December 6, 2013

Stitching by Hand

I have been remiss in my pledge to post EVERY week so I am posting before my usual Sunday this time. I have no excuses other than the lack of ideas and projects.

I spent way too much time on this pillow. I noticed a resurgence of interest in paper piecing and had done it years ago back when I actually taught some quilting classes locally. Everything was by hand then. An organization I was in produced a full size quilt to raffle out of these little hexies.
It worked well for the group as everyone could learn the process quickly. It  didn't require exceptional sewing skills. Everyone could work at home and then we could assemble them. It was all in the typical 70's shades of brown and oranges, as I recall.

I had made a few other pillows for my Etsy shop using some of the rare reds and greens in my fabric stash. I prefer this acid green and red to the more traditional Christmas green. With absolutely no plan in mind for how these would be arranged, I began cutting out paper hexies and hand basting them into the fabric hexes. If you have never done it this tutorial is very good. Mine were not nearly as neatly sewn. I just baste through the paper and tear out the stitches later.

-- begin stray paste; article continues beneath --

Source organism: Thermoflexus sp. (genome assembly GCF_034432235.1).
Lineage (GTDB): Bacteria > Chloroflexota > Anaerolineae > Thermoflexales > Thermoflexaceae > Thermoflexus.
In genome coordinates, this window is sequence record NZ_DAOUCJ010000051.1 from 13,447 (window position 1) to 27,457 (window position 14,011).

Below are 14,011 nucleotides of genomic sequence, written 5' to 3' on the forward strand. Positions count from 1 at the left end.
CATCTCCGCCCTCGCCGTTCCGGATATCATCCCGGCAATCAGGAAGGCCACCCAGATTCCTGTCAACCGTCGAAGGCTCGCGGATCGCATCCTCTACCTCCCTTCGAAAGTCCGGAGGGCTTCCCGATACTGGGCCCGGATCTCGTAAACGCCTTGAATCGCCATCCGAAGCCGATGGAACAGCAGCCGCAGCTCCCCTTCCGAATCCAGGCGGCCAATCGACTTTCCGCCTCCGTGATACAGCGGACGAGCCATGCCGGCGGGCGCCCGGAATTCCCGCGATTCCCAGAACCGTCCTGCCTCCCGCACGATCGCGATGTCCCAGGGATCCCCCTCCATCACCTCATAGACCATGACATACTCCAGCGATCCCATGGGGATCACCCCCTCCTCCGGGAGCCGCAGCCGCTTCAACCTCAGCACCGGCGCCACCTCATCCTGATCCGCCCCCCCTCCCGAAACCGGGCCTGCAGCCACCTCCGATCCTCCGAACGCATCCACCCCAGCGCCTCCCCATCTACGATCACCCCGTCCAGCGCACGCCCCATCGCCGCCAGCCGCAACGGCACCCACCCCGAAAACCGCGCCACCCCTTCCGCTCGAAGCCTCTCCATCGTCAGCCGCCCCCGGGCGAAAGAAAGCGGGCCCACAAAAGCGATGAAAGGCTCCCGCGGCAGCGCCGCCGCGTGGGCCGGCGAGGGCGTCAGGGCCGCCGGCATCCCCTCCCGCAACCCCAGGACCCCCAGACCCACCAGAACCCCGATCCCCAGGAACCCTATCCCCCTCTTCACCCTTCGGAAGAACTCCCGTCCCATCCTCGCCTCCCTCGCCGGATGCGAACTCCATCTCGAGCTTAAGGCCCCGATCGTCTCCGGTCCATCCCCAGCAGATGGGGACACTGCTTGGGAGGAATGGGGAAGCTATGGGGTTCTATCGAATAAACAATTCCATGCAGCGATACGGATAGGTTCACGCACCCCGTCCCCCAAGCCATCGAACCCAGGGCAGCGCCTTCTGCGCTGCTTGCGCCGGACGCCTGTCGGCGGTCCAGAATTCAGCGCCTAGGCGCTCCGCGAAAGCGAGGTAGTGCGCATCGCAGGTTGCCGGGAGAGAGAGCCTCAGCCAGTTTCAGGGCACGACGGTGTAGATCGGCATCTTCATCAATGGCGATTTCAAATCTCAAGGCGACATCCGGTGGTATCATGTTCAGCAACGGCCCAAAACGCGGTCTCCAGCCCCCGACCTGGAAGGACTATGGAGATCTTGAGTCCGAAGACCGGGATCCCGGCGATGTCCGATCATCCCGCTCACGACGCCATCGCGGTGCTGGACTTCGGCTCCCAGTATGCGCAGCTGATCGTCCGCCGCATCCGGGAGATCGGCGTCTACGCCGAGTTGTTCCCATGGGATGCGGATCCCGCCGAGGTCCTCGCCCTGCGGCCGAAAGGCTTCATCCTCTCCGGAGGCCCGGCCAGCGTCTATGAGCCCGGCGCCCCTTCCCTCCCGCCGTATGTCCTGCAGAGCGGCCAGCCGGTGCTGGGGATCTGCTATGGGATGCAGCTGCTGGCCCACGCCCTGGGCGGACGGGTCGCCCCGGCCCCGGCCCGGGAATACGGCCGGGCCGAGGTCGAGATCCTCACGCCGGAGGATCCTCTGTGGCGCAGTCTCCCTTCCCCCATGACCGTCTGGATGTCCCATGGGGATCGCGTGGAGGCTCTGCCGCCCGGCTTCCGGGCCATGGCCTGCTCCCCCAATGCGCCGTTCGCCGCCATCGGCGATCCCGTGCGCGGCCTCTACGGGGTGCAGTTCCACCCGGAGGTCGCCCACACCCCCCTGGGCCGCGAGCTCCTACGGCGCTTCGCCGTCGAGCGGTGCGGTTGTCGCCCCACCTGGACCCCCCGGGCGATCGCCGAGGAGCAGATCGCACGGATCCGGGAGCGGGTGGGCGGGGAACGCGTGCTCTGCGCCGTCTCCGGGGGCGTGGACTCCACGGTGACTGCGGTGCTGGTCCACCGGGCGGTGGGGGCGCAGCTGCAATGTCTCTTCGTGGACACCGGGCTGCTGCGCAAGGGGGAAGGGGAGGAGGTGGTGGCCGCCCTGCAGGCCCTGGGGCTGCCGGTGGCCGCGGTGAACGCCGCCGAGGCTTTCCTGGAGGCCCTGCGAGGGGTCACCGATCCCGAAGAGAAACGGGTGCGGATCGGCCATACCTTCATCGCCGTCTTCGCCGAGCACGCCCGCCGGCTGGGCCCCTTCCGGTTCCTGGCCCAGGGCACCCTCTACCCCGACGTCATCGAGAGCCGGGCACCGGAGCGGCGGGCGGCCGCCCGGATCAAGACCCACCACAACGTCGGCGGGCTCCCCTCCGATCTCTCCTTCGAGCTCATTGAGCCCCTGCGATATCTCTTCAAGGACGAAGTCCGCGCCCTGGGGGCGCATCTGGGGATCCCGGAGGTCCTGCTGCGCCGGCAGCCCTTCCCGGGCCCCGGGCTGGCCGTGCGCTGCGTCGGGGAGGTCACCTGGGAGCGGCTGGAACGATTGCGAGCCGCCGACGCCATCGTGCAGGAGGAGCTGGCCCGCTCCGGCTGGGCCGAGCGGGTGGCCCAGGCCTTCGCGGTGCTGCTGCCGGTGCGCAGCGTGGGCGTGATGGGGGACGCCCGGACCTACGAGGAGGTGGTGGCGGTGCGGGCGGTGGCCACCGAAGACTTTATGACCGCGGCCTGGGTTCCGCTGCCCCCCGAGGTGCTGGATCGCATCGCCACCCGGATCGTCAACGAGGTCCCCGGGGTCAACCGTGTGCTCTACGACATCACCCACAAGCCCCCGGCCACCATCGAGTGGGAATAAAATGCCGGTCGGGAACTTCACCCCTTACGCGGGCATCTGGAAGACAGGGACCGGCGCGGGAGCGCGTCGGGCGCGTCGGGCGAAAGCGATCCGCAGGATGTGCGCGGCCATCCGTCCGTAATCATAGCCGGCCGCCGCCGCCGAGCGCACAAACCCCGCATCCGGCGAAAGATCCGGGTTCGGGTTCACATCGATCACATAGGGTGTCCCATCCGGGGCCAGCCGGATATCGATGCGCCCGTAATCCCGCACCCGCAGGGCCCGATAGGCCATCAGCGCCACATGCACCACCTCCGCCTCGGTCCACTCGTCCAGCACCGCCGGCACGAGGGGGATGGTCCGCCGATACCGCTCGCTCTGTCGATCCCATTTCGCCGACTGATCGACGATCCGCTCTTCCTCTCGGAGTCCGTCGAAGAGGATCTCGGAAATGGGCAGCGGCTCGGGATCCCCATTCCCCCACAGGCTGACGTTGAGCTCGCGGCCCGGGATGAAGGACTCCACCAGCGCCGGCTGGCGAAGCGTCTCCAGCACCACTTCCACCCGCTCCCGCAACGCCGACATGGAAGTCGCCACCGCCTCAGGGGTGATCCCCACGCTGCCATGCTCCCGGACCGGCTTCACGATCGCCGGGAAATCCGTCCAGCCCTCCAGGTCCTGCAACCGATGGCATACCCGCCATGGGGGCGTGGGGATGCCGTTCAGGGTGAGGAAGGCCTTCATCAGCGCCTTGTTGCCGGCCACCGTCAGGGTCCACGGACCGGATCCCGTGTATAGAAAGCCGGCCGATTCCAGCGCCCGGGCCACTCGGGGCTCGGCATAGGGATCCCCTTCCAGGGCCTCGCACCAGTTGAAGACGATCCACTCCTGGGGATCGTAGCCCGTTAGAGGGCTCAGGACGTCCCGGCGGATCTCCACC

I sewed and sewed and sewed these little buggers and my hand got achy from it. THAT never happened back in the 70's!  I would lay them out just to see how much yardage I had created and was dismayed by the measly supply. 

I had great visions of a fabulous never before seen pattern of amazement like this:
Or this:

Alas, not even close and I was only aiming for pillow size. I have 43 hexagons in this tree and I am tired, tired, tired of sewing them and looking at them and the result is questionable. I did put it on my Etsy shop, though. Why not? Maybe someone out there will love it and give it a good home.

Whether you sell your sewing or not, do you think that you should love everything you make before you offer it at a price to someone else? Please comment.


  1. No. I don't think it is necessary to love everything you make before selling. Something about one man's trash is another man's treasure...At least by selling them, you know that your effort is not wasted since the things will be going to people who appreciate them enough to pay for them.

  2. I don't personally love everything I make before I sell it, but almost always the person who commissioned it does, as they are getting as close to exactly what they want, what they have asked me to make... but then, I almost never make and sell things just at random, but rather mostly to folks that know my enameling, metalwork, and sewing skills, and request a particular thing that they cannot find elsewhere